These next photos show the buttstock and receiver assembly.  The top of the receiver included a pre-mounted 4.6" 11-slot Picatinny rail which is secured with 4 screws.  I checked torque on these screws and it was less than 10 in-lbs on each.   I removed the screws and rail and then later reinstalled the rail using purple (low strength) Loctite on the screws and torqued them all to 18 in-lbs.  Be extremely careful when torqueing these screws because they are threaded into an aluminum receiver and over torqueing could result in stripped threads in the receiver.  You should always check your mount screws on any firearm before you mount your optics.

Figure 17
New Ruger 22 Charger: Receiver Top View

The receiver assembly sits low in the laminated stock and Ruger has done a nice job integrating the AR style pistol grip attachment into the rear of the stock.  The trigger housing includes a cross bolt safety located forward of the trigger along with an extended magazine latch which is standard on current 10/22 platforms.  The trigger pull measured 4.3 pounds based on an average of 10 pulls using a Lyman Digital Trigger Pull Scale.  The trigger seemed to have a slight amount of creep and then broke crisply.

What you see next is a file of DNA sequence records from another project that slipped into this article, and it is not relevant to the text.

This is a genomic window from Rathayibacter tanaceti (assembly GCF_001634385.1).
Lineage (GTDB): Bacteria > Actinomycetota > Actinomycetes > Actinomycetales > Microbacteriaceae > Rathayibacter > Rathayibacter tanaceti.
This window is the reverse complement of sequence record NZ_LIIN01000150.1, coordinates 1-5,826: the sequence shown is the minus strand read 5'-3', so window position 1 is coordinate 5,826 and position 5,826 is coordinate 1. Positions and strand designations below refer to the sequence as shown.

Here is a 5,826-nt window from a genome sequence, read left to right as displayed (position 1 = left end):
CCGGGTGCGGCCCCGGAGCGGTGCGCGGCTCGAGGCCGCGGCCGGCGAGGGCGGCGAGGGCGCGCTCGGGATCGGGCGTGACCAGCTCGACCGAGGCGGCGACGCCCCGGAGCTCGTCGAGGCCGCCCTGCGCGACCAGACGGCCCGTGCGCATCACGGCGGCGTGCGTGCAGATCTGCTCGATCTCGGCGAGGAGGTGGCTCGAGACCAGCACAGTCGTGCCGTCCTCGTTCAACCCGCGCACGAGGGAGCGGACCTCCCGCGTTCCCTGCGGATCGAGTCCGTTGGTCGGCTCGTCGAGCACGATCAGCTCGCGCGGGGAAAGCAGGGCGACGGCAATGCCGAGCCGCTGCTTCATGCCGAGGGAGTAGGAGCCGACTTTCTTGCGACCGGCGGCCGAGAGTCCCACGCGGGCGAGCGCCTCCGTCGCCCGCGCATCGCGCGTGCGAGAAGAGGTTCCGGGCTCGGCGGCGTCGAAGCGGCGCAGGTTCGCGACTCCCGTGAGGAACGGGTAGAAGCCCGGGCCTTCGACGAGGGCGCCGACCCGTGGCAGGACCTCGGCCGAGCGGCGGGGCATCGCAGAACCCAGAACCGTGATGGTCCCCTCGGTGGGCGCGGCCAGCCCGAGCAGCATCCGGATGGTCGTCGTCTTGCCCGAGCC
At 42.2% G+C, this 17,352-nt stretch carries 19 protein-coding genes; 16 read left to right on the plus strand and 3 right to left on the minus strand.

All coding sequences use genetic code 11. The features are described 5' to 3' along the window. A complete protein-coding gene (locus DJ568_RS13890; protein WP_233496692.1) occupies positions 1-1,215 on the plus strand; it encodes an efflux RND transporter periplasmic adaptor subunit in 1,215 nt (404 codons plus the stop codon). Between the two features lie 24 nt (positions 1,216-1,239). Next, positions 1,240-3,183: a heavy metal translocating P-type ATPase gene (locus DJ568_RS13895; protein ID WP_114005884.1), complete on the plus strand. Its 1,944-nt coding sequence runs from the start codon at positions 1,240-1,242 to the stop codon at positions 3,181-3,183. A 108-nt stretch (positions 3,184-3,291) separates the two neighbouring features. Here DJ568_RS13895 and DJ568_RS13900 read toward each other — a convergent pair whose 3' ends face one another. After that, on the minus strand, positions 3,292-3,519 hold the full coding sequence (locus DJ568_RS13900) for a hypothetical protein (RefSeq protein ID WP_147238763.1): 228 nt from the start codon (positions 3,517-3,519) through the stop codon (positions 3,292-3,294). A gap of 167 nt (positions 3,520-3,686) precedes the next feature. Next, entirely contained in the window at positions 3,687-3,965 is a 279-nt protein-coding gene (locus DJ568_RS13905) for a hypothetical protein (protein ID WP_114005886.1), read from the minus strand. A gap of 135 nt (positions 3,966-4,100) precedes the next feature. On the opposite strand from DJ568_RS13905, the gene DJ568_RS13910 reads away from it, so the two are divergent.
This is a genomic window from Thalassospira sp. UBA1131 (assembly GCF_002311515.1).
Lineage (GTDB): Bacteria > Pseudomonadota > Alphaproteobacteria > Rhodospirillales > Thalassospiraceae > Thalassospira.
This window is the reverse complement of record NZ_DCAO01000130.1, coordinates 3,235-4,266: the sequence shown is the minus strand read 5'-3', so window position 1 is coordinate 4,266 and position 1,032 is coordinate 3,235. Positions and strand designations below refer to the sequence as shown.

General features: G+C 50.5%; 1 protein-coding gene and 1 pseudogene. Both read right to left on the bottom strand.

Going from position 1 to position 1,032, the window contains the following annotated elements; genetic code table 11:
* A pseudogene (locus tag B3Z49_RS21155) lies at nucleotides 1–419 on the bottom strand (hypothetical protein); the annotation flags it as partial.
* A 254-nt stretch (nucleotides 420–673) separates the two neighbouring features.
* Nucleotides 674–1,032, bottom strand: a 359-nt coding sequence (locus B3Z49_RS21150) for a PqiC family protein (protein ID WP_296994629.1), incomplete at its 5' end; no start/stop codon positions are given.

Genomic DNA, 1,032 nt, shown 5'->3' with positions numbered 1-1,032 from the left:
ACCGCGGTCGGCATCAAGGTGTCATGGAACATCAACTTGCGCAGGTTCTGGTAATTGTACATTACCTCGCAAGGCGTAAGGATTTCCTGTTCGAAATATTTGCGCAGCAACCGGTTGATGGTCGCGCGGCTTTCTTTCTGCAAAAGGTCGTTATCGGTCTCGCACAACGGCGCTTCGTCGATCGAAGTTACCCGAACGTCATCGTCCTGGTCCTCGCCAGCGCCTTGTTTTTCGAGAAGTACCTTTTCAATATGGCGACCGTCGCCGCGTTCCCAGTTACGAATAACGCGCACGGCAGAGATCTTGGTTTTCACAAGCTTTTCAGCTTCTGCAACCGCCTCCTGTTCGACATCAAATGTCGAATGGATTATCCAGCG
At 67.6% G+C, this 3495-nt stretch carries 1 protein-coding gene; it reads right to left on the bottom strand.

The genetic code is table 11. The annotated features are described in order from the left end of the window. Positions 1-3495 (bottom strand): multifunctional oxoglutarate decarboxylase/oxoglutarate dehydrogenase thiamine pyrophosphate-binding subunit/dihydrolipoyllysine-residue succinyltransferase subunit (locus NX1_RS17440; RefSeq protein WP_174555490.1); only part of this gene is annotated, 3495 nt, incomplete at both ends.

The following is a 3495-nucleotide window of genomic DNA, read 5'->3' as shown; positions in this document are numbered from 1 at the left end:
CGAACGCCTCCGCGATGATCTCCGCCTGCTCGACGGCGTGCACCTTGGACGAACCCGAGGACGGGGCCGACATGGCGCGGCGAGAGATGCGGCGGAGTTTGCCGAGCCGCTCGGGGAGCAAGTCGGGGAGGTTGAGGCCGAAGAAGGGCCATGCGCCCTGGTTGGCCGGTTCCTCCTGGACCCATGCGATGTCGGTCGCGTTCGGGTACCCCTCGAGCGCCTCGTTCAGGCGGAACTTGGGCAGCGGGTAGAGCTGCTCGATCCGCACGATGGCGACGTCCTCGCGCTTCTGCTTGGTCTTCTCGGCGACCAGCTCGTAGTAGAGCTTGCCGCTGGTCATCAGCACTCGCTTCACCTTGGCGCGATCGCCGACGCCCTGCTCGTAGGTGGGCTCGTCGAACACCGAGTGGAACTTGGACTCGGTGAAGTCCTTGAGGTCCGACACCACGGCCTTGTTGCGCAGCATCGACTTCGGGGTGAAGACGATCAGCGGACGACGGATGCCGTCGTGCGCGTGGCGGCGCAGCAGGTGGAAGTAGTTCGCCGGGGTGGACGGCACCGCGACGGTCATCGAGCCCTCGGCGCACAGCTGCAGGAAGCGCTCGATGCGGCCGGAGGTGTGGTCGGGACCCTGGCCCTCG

Figure 18
New Ruger 22 Charger: Left View

The portion of the stainless steel bolt that is visible had a polished surface with "RUGER" engraved into the surface.  The cocking handle also has the Ruger logo molded into the rear surface.

Figure 19
New Ruger 22 Charger: Bolt and Handle

Except for the pistol grip, looking at the bottom of the receiver area looks like nearly any other 10/22.  The receiver is held in place with a single bolt forward of the magazine well.  The rear of the trigger housing nests under a ledge in the stock which allows this single bolt mounting option.  Just like the forend, the hole in the stock for the bolt includes a brass bushing which helps protect the wood and also allows for the ability to capture the screw when loosened for removing the receiver.

Figure 20
New Ruger 22 Charger: Bottom View

When looking at the left side of the pistol, the aluminum painted receiver has an appearance that it may be mounted lower in the laminated stock than originally intended because the "RUGER®" name and "22 CHARGER™" model seem to sit very low with the bottom of the letters being covered up slightly by the wood.  Later I found the stock bolts to be slightly long, so this makes me think the pocket inside the stock may have been formed too low.

Figure 21
New Ruger 22 Charger: Left View